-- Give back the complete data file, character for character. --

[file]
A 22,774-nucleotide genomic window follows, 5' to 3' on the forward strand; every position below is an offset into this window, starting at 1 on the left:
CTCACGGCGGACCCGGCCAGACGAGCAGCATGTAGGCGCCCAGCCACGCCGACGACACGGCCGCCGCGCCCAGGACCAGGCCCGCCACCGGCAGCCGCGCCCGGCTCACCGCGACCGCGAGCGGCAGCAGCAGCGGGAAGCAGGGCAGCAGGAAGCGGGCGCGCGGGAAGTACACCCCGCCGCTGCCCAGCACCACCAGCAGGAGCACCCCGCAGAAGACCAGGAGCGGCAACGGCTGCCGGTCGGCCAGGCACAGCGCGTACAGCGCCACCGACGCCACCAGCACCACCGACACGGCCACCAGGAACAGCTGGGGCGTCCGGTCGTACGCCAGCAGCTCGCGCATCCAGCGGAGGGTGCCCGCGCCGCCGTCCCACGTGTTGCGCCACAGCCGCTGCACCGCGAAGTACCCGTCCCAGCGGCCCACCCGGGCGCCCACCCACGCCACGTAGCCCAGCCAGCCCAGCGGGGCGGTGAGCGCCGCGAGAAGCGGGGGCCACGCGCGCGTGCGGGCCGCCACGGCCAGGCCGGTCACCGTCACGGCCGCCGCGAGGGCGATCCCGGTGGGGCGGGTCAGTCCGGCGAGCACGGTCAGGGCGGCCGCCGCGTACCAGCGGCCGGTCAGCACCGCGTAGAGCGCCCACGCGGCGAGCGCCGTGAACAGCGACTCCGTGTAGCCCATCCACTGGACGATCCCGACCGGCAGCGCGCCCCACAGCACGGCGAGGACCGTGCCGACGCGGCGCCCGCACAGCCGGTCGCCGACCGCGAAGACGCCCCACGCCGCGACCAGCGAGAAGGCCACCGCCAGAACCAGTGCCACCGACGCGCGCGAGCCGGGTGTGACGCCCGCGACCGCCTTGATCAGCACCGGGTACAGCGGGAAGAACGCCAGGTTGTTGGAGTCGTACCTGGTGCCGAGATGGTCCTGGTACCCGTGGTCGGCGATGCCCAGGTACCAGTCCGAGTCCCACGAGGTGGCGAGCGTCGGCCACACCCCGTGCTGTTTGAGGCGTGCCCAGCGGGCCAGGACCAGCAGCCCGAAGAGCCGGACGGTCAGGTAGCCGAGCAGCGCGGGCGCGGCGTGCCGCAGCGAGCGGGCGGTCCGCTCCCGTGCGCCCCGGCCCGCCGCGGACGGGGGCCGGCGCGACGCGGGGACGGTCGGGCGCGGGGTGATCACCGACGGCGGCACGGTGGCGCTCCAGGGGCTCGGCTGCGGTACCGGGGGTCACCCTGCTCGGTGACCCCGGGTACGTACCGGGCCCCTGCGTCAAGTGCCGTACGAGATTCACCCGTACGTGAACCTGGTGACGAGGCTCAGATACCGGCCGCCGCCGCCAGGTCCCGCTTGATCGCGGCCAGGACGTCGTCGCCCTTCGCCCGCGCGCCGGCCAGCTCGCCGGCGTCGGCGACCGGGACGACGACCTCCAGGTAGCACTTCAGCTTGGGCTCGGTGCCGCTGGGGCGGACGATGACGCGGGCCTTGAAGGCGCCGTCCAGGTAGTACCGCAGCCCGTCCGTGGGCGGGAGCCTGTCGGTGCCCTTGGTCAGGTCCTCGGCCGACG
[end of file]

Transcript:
A 22,774-nucleotide genomic window follows, 5' to 3' on the forward strand; every position below is an offset into this window, starting at 1 on the left:
CTCACGGCGGACCCGGCCAGACGAGCAGCATGTAGGCGCCCAGCCACGCCGACGACACGGCCGCCGCGCCCAGGACCAGGCCCGCCACCGGCAGCCGCGCCCGGCTCACCGCGACCGCGAGCGGCAGCAGCAGCGGGAAGCAGGGCAGCAGGAAGCGGGCGCGCGGGAAGTACACCCCGCCGCTGCCCAGCACCACCAGCAGGAGCACCCCGCAGAAGACCAGGAGCGGCAACGGCTGCCGGTCGGCCAGGCACAGCGCGTACAGCGCCACCGACGCCACCAGCACCACCGACACGGCCACCAGGAACAGCTGGGGCGTCCGGTCGTACGCCAGCAGCTCGCGCATCCAGCGGAGGGTGCCCGCGCCGCCGTCCCACGTGTTGCGCCACAGCCGCTGCACCGCGAAGTACCCGTCCCAGCGGCCCACCCGGGCGCCCACCCACGCCACGTAGCCCAGCCAGCCCAGCGGGGCGGTGAGCGCCGCGAGAAGCGGGGGCCACGCGCGCGTGCGGGCCGCCACGGCCAGGCCGGTCACCGTCACGGCCGCCGCGAGGGCGATCCCGGTGGGGCGGGTCAGTCCGGCGAGCACGGTCAGGGCGGCCGCCGCGTACCAGCGGCCGGTCAGCACCGCGTAGAGCGCCCACGCGGCGAGCGCCGTGAACAGCGACTCCGTGTAGCCCATCCACTGGACGATCCCGACCGGCAGCGCGCCCCACAGCACGGCGAGGACCGTGCCGACGCGGCGCCCGCACAGCCGGTCGCCGACCGCGAAGACGCCCCACGCCGCGACCAGCGAGAAGGCCACCGCCAGAACCAGTGCCACCGACGCGCGCGAGCCGGGTGTGACGCCCGCGACCGCCTTGATCAGCACCGGGTACAGCGGGAAGAACGCCAGGTTGTTGGAGTCGTACCTGGTGCCGAGATGGTCCTGGTACCCGTGGTCGGCGATGCCCAGGTACCAGTCCGAGTCCCACGAGGTGGCGAGCGTCGGCCACACCCCGTGCTGTTTGAGGCGTGCCCAGCGGGCCAGGACCAGCAGCCCGAAGAGCCGGACGGTCAGGTAGCCGAGCAGCGCGGGCGCGGCGTGCCGCAGCGAGCGGGCGGTCCGCTCCCGTGCGCCCCGGCCCGCCGCGGACGGGGGCCGGCGCGACGCGGGGACGGTCGGGCGCGGGGTGATCACCGACGGCGGCACGGTGGCGCTCCAGGGGCTCGGCTGCGGTACCGGGGGTCACCCTGCTCGGTGACCCCGGGTACGTACCGGGCCCCTGCGTCAAGTGCCGTACGAGATTCACCCGTACGTGAACCTGGTGACGAGGCTCAGATACCGGCCGCCGCCGCCAGGTCCCGCTTGATCGCGGCCAGGACGTCGTCGCCCTTCGCCCGCGCGCCGGCCAGCTCGCCGGCGTCGGCGACCGGGACGACGACCTCCAGGTAGCACTTCAGCTTGGGCTCGGTGCCGCTGGGGCGGACGATGACGCGGGCCTTGAAGGCGCCGTCCAGGTAGTACCGCAGCCCGTCCGTGGGCGGGAGCCTGTCGGTGCCCTTGGTCAGGTCCTCGGCCGACG